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Sardoba in Merv.

Phototours over ancient Merv.

“Merv was never a mere staging post for caravans and nomads. It always belonged to settled empires and its most ancient ties are with Iran to the south-west rather than with Transoxiana or the Turkmen tribes. For five centuries, from the decline of the Seleucids in the II century B.C. until the rise of the Iranian Sassanids in the mid III century A.D., Merv was part of the Parthian empire”

Photos of Central Asia.

«Ancient Merv » is in the central part of historical and cultural reserve sardoba (underground pool intended for storage of water). The entrance arch from which is restored conduct a step to khauz which is in downturn.
The pool has a concrete protection. Water cold. sardoba it is completely restored. Gaunt and huge in the middle of Sultan Kala is the Sultan Sanjar mausoleum, completed in 1140 as Moscow was being born. Its other dome, 38 metres high and originally clad in blue tiles, was said to be visible a day’s march away.
A second inner dome appears to be supported by a lattice of brick ribs but these are probably only decorative. The squinches which make the transition from cubic base to dome are elegantly hidden on the inside by four corner galleries and on the outside by an arched arcade.
Muhammad Bini Atciz Az Seracksin, the architect of this and Sarakh’s Abul Fazl mausoleum, signed the base of the dome on its east side, modestly plastered over his signature. The building itself is earthquake-proof. With foundations m deep, it moves but doesn’t fall.
Architect Muhammad al-Bini Atsyz Sarahs. The classic type of centric tombs of monumental forms: cubi form volume crowned through a gallery above him - a cylindrical drum, carrying a double dome shell. The decor of the gallery sets used curly brick and carved pieces with stylized floral and epigraphic ornament.
The interior is painted geometric and epigraphic nature made ​​the blue and red on a white background. On the dome construction system herds forming a spatial geometric weave with a figure of eight-pointed star at its zenith.
Excavations revealed traces adjacent to the mausoleum of ancient buildings - apparently referred to the East-sponsored mosque and the palace of the Seljuk. Sultan Sanjar himself lies 4 m below the cenotaph in the middle of the chamber, protected from rising saline groundwater by a deep seal of water-resistant reed ash mortar and elaborate ventilation system with one shaft which comes to the surface next to the cenotaph and was long thought to be a well and eight more round the outside of the mausoleum.
The mausoleum of Seljuk ruler Ahmad Sanjar (1118 - 1157) occupies the center of the ruined walled city of Sultan Kala, Merv. This mud brick mausoleum represents the architectural peak of the destroyed Seljuk capital in the Merv Oasis of the Karakum Desert, along the famed Silk Road.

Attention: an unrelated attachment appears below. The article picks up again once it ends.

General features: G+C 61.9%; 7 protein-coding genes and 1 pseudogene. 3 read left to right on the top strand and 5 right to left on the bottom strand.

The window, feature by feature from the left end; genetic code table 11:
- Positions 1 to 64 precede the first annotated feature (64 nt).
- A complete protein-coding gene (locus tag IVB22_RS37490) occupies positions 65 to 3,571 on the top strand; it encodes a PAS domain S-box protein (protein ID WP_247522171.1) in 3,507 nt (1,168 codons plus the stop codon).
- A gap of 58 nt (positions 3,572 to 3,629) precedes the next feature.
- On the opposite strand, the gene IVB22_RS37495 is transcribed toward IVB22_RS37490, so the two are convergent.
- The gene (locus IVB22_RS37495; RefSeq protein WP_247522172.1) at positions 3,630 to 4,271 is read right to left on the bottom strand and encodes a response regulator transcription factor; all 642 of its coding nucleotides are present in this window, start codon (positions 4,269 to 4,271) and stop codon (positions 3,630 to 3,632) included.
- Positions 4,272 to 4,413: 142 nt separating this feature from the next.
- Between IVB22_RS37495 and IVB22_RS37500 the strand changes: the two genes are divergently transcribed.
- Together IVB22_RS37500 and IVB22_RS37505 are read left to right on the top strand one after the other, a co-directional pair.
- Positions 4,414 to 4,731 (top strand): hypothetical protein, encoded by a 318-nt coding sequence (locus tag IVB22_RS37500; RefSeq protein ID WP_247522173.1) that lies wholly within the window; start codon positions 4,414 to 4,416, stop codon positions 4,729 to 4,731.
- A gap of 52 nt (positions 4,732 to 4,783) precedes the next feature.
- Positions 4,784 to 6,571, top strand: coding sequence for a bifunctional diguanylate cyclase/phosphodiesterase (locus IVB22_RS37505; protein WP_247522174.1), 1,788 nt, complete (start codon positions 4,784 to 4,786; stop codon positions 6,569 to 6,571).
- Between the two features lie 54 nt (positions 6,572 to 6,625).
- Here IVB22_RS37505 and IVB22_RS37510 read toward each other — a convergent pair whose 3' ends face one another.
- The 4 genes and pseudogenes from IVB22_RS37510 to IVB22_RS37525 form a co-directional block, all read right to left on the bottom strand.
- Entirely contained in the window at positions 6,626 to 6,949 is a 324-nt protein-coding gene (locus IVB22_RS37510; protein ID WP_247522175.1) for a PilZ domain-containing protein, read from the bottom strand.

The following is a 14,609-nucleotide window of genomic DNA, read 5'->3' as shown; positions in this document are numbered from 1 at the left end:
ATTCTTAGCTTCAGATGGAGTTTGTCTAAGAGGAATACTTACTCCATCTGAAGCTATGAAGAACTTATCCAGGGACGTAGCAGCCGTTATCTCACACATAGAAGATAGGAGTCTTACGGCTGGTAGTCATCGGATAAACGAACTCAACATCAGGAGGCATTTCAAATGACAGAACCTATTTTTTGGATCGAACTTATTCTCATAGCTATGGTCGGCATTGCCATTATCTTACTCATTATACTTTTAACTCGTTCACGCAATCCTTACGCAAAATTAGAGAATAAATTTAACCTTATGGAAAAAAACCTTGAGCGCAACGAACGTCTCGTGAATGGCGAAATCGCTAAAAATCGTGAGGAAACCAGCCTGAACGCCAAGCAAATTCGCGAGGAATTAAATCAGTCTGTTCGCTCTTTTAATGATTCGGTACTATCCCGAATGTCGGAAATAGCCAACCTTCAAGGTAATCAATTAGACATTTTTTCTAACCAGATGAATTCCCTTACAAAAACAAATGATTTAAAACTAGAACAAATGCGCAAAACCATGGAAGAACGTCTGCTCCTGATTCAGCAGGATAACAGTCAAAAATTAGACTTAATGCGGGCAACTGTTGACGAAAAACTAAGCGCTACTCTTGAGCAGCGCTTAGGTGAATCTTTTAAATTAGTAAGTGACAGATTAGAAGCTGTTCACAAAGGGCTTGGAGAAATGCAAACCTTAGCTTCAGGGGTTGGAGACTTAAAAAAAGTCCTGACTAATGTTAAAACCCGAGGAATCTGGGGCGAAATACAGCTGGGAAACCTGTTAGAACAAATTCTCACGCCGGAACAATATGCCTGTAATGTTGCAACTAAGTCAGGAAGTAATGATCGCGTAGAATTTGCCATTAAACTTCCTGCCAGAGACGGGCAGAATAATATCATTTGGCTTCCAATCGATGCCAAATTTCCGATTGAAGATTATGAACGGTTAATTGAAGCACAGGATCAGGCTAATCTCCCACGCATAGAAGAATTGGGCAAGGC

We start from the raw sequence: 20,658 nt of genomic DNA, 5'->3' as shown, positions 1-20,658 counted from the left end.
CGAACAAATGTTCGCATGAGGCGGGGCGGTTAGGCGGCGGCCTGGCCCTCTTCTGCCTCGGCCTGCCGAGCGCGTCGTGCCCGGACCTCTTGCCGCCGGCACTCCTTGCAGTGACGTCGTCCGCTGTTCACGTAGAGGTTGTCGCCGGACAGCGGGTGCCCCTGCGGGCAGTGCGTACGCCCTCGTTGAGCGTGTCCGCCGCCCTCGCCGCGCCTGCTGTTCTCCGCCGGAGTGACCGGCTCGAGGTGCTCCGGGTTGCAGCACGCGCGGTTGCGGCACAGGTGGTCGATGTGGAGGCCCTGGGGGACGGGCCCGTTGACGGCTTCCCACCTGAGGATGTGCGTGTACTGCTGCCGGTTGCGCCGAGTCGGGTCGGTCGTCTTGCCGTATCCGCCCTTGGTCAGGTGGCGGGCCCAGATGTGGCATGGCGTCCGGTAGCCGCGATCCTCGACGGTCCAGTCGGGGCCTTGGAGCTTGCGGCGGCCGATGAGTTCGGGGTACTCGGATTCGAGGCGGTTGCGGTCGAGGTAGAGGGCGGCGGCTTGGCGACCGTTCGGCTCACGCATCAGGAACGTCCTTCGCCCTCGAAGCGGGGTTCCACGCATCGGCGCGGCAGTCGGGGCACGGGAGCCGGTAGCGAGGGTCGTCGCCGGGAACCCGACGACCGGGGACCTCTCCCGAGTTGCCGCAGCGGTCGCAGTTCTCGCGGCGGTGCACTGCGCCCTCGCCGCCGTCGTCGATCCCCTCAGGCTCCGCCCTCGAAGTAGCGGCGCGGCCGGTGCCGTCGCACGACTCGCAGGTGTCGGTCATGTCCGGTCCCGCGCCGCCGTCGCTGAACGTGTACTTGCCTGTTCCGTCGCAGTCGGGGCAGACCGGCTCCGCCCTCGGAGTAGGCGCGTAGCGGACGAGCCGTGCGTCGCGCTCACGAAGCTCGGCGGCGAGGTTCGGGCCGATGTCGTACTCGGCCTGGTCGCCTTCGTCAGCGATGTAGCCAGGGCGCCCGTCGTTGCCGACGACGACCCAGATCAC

Muhammad ibn Aziz from Sarakhs in Khorasan built the mausoleum soon after the Khwarazm Shahs deposed the Seljuk dynasty. Unlike many of Sultan Kala's solitary tombs, the mausoleum was part of a larger religious and palatial complex and connected by a grille window to a mosque on its west.
None of the ancillary buildings survive. The mausoleum is noted as a rare example of Seljuk commemorative architecture dedicated to a non-religious and political figure. It also marks a significant shift, from the typical vertically-accentuated Seljuk tomb tower towards squatter proportions with a new emphasis on interior space.
The mausoleum consists of an enormous brick cube, approximately 27 meters square crowned by a large dome nearly 18 meters in diameter. Arched corner galleries along the upper story maintain a stark rectangular profile while concealing the squinches that mark the cube's transition to the dome.
The gallery façade's alternate pointed-arch and triangular-arch bays create solid-void compositions that harmonize with two rows of blind arches along the dome's base. Miniature turrets along each corner above the gallery once facilitated the cube-to-dome transition, but were lost over time.
The mausoleum's square, brick mass is relieved by two gateways, expressed on the east and west elevations. Plaster carved to simulate brick bonds and inset with terracotta panels decorates some brick facades.
The elevations also exhibit traces of stucco treatment and holes left behind by scaffolding erected for repeated restoration efforts. The galleries are elaborately adorned with terracotta patterns in arch intrados and alternate panels of carved brickwork.
The outer dome was once embellished with turquoise tiles, but only its interior's exposed, interlaced structural ribs exist today. These trace a central eight-pointed star motif within the dome's eye, surrounded by a radial series of foiled arches and stalactite-topped pilasters.
The mausoleum is much revered and has been restored several times. The dome was restored in 1911, and the galleries were largely rebuilt in recent decades. Unfortunately, much of the twelfth-century terracotta ornament is feared to have been lost in insensitive reconstruction projects during the 1990s.
The monument and the cultural park of ancient Merv was declared a UNESCO World Heritage site in 1999. World attention and increased tourist inflow have guaranteed better upkeep of the structure. 

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 Bernshtam A.N. «History-archeologic sketches Central Tien-Shan and Pamir-Alay»«Religious and spiritual monuments of the Central Asia». The author of M. Khashimov. Publishing house " Saga ", 2001 Tolstov S.P. « Ancient Khoresm », 1848. Tolstov S.P. « On traces Ancient Khorezm civilizations », М.-L., 1948.

Alexander Petrov.